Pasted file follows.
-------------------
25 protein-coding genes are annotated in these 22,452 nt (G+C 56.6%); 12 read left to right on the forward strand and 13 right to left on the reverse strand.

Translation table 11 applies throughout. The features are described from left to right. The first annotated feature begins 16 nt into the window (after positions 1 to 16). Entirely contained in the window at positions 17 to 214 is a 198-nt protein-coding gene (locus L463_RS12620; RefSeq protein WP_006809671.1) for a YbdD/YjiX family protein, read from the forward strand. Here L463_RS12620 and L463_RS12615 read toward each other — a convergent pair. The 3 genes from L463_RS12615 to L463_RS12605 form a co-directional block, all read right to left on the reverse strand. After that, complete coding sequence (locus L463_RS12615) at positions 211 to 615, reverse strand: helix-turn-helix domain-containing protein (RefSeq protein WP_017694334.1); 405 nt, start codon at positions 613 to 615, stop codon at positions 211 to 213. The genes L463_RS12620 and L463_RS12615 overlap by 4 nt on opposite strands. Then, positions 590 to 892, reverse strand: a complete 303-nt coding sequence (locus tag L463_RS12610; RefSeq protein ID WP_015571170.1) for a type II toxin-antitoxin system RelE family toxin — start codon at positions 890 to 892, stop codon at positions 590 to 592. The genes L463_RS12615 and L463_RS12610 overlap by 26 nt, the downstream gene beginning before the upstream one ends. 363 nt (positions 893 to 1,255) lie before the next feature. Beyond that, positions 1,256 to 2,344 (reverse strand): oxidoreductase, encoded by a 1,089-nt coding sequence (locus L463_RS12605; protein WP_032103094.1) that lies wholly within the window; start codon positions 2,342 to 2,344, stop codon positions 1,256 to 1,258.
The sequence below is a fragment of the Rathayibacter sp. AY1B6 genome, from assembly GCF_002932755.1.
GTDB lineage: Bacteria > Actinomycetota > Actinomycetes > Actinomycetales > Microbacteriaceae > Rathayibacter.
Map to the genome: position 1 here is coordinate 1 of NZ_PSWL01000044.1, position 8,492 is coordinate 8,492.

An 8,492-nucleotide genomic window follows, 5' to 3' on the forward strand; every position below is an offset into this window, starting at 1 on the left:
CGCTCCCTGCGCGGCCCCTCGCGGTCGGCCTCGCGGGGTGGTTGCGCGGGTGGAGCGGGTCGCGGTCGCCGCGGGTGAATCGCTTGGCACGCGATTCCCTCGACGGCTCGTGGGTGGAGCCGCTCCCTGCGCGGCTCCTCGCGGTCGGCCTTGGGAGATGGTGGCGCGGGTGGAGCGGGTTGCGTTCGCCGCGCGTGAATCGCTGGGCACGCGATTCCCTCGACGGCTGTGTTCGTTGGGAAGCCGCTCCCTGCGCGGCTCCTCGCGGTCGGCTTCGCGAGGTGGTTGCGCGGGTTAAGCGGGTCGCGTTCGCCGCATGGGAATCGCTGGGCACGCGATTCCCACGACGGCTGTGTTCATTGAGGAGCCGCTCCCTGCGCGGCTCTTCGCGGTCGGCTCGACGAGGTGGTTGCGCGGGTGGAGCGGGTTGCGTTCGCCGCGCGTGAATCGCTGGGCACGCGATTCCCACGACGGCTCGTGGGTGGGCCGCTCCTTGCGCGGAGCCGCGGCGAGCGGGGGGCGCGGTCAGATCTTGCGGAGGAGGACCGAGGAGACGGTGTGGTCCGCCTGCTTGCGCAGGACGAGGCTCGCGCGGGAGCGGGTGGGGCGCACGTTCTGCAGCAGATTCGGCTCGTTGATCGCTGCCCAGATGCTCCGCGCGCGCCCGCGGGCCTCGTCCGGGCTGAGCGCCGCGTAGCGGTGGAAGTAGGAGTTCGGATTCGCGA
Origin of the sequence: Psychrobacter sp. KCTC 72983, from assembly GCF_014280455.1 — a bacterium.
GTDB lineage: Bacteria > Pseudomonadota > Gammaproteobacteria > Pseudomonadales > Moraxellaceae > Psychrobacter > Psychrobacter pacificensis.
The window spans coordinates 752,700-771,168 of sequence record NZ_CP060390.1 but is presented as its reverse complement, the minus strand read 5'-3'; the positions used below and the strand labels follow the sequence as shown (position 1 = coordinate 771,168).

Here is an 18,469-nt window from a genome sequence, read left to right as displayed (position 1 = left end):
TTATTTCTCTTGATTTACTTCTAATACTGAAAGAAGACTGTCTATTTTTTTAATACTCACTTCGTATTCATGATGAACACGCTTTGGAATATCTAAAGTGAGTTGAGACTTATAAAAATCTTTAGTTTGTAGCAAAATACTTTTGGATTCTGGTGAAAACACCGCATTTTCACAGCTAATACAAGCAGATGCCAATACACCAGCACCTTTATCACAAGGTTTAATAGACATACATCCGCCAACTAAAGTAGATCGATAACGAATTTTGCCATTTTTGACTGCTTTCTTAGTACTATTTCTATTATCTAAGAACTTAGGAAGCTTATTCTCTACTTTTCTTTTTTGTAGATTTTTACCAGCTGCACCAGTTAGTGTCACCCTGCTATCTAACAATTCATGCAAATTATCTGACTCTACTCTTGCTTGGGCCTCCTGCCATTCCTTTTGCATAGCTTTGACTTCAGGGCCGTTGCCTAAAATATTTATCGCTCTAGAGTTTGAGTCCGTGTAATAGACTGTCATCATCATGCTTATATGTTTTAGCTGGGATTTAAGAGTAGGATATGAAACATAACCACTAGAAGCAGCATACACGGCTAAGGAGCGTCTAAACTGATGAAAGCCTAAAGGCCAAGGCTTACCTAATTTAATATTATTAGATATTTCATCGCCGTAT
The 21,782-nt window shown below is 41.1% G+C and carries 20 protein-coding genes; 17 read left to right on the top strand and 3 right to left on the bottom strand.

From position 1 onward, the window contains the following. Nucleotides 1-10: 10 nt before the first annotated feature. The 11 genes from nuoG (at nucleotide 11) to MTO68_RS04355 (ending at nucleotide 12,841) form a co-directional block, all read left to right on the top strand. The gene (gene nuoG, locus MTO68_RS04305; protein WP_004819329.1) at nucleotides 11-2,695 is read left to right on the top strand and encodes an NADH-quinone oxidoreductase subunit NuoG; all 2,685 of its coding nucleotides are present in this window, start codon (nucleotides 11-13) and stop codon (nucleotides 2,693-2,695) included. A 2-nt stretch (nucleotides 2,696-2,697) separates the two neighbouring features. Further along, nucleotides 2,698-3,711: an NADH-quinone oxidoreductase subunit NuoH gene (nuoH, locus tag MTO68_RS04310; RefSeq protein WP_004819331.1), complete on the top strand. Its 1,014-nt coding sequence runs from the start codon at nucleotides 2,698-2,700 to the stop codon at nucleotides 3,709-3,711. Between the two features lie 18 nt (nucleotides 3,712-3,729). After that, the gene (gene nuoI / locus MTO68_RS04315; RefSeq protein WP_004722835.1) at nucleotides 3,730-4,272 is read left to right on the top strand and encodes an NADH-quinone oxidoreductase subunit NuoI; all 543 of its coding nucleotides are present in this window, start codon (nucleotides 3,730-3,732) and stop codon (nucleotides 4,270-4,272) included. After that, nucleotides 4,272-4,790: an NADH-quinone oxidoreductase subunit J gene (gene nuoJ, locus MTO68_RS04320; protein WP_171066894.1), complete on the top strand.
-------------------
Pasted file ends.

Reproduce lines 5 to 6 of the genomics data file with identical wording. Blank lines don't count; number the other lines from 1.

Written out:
Map to the genome: position 1 here is coordinate 1 of NZ_PSWL01000044.1, position 8,492 is coordinate 8,492.

An 8,492-nucleotide genomic window follows, 5' to 3' on the forward strand; every position below is an offset into this window, starting at 1 on the left: